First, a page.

I started with a PiRetrocade kit and kept adding until I had a major appliance on my hands: my very own full-size arcade cabinet!
A few weeks ago, we introduced the SparkFun PiRetrocade kit. I've long (like, for 10 years or more) had a desire to make a full-size arcade cabinet where I can play all of the long-lost titles of my youth. So I jumped on the chance and built one.
I apologize for the crude appearance. I haven't had time to arrange a vinyl wrap for it yet.
Now, I know what you're thinking: how did he add all those buttons? The PiRetrocade kit only supports five! Well, I cheated a bit and used a FreeSoC2 to make a keyboard device that had enough inputs to support all the buttons I wanted.
If you're interested in making your own arcade controller, I've posted the project files on GitHub so you can leverage the work I did. It's also a good example project for making a keyboard device with a FreeSoC2 in general.
Where did I get the AWESOME plans for that cabinet? I'm glad you asked, because I did a bunch of research so you don't have to. I did a Google search for "four player arcade cabinet plans" and found many, many options. But in the end, I selected the first link returned by the search. It had the obvious advantage of being free, and of showing how to lay out the components on three 4'x8' sheets of plywood, which made cutting the parts easy.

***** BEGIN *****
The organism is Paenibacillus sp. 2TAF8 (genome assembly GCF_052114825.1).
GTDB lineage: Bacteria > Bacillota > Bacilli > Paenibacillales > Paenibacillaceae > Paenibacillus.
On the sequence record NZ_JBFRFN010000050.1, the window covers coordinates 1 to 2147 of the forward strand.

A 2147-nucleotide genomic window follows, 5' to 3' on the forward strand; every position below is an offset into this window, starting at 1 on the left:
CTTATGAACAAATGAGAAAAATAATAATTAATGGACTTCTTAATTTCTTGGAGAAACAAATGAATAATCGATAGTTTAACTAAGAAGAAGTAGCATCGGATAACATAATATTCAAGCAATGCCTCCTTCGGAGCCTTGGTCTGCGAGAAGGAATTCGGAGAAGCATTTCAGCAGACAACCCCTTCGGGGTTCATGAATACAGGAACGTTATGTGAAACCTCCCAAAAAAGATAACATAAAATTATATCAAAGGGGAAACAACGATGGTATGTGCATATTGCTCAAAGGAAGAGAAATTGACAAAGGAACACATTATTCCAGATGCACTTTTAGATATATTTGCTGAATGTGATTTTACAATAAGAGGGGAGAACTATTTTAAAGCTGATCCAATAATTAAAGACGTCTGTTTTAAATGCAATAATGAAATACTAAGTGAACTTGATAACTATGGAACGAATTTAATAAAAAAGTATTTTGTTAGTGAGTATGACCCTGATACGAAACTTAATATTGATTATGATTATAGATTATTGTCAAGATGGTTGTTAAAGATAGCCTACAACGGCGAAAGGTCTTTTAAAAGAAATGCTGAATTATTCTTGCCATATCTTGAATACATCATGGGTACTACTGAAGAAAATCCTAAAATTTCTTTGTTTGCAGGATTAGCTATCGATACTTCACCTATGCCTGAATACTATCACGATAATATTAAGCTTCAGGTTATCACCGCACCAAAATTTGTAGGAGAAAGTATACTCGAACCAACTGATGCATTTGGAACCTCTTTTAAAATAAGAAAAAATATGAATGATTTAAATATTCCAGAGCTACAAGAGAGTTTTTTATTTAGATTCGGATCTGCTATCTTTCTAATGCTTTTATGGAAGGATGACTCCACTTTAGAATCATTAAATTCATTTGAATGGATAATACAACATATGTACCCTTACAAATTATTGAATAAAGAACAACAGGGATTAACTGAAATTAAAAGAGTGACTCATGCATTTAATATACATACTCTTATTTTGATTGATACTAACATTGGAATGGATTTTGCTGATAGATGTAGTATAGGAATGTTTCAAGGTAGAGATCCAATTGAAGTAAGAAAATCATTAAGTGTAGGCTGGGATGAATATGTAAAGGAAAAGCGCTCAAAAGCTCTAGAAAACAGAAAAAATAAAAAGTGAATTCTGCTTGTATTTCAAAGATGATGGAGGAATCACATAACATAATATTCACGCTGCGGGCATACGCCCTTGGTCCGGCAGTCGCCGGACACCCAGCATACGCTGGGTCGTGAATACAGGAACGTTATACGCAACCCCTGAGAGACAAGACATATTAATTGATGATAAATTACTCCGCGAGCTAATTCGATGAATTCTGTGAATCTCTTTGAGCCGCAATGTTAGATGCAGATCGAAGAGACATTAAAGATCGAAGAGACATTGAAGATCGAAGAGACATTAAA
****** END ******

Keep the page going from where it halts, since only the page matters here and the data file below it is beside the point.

The TV was a scrounge from a friend, and there I ran into a problem: it's an old TV, and only has RCA jacks for composite video. A little searching came up with the answer: an HDMI to RCA converter.
All in all, with a little help from my friends on the internet and Mary's work on the PiRetrocade, it wasn't that tough of a project. Total cost came in at around $200.
If you make your own advanced version of the PiRetrocade, let us know! Post a link to your project page in the comments below, or in the comments on the PiRetrocade kit product page.